The first step in the weight loss process isn’t going out and buying a flashy pair of running shoes. It isn’t putting together a killer workout playlist or stocking up on Lean Cuisines. The first thing you need to do in order to effectively lose weight and keep it off is to educate yourself.
There’s a lot of fitness fiction floating around out there, and if you’re equipped with inaccurate information, you may never reach your weight loss goals. Below are several of those tricky fitness myths and the truth about healthy diet and exercise.
1. Weight-lifting makes you bulk up
If you’re a woman, “bulking up” isn’t really that easy. Men gain more muscle mass during strength training because they have more testosterone. For women, strength training is actually an important part of weight loss. In reality, the more lean muscle you have, the more calories you tend to burn. In that sense, weight-lifting can actually help slim you down.
2. If you don’t feel sore, you didn’t get a good workout
Soreness can indicate that you put a lot of stress on your muscle tissue, but you can still have a great workout and not feel that pain. When your body recovers properly, soreness can be avoided. For instance, if you stay hydrated, stretch well, and get enough sleep, your body is more likely to recover without pain.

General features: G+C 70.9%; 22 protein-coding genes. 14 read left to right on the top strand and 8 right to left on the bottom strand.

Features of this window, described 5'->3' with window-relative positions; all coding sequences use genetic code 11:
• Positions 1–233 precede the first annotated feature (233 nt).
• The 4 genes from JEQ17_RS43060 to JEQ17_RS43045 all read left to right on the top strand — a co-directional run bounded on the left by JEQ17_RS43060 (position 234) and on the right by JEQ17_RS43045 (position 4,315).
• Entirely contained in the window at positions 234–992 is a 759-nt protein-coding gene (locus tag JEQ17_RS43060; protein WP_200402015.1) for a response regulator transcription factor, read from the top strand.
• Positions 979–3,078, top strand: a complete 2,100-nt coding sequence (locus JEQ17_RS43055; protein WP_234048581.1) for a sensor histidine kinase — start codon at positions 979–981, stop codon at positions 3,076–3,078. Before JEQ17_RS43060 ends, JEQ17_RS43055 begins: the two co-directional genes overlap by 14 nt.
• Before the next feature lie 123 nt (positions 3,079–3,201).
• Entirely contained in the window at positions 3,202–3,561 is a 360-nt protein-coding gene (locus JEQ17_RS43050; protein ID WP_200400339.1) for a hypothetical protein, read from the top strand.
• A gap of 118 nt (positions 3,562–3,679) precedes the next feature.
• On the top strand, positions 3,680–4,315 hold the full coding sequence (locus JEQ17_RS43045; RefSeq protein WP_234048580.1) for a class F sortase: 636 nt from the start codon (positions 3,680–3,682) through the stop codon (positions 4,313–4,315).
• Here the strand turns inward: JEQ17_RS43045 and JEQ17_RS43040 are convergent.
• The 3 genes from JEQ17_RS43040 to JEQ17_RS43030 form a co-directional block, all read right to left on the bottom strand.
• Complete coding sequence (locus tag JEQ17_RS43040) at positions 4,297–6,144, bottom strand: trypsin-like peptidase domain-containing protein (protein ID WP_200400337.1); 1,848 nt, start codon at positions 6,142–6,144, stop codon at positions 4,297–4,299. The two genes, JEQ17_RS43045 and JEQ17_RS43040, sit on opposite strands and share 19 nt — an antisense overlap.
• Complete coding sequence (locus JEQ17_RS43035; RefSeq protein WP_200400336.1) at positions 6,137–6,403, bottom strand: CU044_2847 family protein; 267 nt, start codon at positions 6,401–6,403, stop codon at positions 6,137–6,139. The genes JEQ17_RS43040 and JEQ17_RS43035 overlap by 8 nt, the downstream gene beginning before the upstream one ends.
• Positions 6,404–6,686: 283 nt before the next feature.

3. Yoga isn’t a real workout
Yoga can absolutely help with weight loss! Different kinds of yoga serve different purposes. While some yoga focuses more on meditation and mindfulness, other yoga classes, like Bikram or Vinyasa, will kick your butt. Yoga requires you to hold certain positions for extended periods of time, working out muscles you didn’t even know you had. It takes strength, endurance, and a whole lot of self-discipline.
It’s important to understand the ins and outs of healthy weight loss. For instance, fast weight loss isn’t always the most sustainable. Reaching your fitness goal is a journey that requires both knowledge and support. For medical weight loss help, seek out a reputable medical weight loss clinic like the Ageless Center in London, Kentucky.